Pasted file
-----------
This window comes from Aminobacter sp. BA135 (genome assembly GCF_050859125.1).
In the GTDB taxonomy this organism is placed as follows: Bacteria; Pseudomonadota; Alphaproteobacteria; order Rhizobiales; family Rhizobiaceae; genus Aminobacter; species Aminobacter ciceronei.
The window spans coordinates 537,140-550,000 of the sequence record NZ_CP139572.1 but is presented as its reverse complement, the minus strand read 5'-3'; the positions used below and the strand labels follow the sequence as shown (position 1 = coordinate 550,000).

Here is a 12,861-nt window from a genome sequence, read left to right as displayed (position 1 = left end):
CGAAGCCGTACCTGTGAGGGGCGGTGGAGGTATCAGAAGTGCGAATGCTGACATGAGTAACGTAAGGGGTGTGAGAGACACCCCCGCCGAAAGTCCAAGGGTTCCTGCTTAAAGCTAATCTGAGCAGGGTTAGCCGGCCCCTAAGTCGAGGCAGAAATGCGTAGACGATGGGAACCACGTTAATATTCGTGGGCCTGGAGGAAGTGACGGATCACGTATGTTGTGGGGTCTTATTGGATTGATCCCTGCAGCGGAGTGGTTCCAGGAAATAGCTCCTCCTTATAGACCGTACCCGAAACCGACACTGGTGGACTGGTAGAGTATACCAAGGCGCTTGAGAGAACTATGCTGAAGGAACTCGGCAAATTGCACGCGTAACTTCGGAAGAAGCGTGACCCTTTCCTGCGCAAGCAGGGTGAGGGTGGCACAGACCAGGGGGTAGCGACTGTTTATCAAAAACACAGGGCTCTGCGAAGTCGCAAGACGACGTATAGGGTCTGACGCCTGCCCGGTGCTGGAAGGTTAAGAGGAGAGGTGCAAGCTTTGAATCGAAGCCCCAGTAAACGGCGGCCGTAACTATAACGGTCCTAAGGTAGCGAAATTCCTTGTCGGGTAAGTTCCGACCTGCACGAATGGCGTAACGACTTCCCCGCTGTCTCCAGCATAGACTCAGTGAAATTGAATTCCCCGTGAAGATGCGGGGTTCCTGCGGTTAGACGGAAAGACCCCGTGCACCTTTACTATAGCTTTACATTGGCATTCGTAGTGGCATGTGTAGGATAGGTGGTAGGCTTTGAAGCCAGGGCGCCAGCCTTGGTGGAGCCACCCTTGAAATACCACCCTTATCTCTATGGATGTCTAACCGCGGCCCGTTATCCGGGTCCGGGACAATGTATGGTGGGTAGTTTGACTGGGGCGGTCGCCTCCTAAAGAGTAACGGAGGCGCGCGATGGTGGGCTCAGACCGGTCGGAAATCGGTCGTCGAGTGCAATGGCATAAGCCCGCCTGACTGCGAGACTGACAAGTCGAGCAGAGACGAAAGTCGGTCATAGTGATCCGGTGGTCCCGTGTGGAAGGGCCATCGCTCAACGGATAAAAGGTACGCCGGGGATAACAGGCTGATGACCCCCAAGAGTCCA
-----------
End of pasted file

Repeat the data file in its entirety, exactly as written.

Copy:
This window comes from Aminobacter sp. BA135 (genome assembly GCF_050859125.1).
In the GTDB taxonomy this organism is placed as follows: Bacteria; Pseudomonadota; Alphaproteobacteria; order Rhizobiales; family Rhizobiaceae; genus Aminobacter; species Aminobacter ciceronei.
The window spans coordinates 537,140-550,000 of the sequence record NZ_CP139572.1 but is presented as its reverse complement, the minus strand read 5'-3'; the positions used below and the strand labels follow the sequence as shown (position 1 = coordinate 550,000).

Here is a 12,861-nt window from a genome sequence, read left to right as displayed (position 1 = left end):
CGAAGCCGTACCTGTGAGGGGCGGTGGAGGTATCAGAAGTGCGAATGCTGACATGAGTAACGTAAGGGGTGTGAGAGACACCCCCGCCGAAAGTCCAAGGGTTCCTGCTTAAAGCTAATCTGAGCAGGGTTAGCCGGCCCCTAAGTCGAGGCAGAAATGCGTAGACGATGGGAACCACGTTAATATTCGTGGGCCTGGAGGAAGTGACGGATCACGTATGTTGTGGGGTCTTATTGGATTGATCCCTGCAGCGGAGTGGTTCCAGGAAATAGCTCCTCCTTATAGACCGTACCCGAAACCGACACTGGTGGACTGGTAGAGTATACCAAGGCGCTTGAGAGAACTATGCTGAAGGAACTCGGCAAATTGCACGCGTAACTTCGGAAGAAGCGTGACCCTTTCCTGCGCAAGCAGGGTGAGGGTGGCACAGACCAGGGGGTAGCGACTGTTTATCAAAAACACAGGGCTCTGCGAAGTCGCAAGACGACGTATAGGGTCTGACGCCTGCCCGGTGCTGGAAGGTTAAGAGGAGAGGTGCAAGCTTTGAATCGAAGCCCCAGTAAACGGCGGCCGTAACTATAACGGTCCTAAGGTAGCGAAATTCCTTGTCGGGTAAGTTCCGACCTGCACGAATGGCGTAACGACTTCCCCGCTGTCTCCAGCATAGACTCAGTGAAATTGAATTCCCCGTGAAGATGCGGGGTTCCTGCGGTTAGACGGAAAGACCCCGTGCACCTTTACTATAGCTTTACATTGGCATTCGTAGTGGCATGTGTAGGATAGGTGGTAGGCTTTGAAGCCAGGGCGCCAGCCTTGGTGGAGCCACCCTTGAAATACCACCCTTATCTCTATGGATGTCTAACCGCGGCCCGTTATCCGGGTCCGGGACAATGTATGGTGGGTAGTTTGACTGGGGCGGTCGCCTCCTAAAGAGTAACGGAGGCGCGCGATGGTGGGCTCAGACCGGTCGGAAATCGGTCGTCGAGTGCAATGGCATAAGCCCGCCTGACTGCGAGACTGACAAGTCGAGCAGAGACGAAAGTCGGTCATAGTGATCCGGTGGTCCCGTGTGGAAGGGCCATCGCTCAACGGATAAAAGGTACGCCGGGGATAACAGGCTGATGACCCCCAAGAGTCCA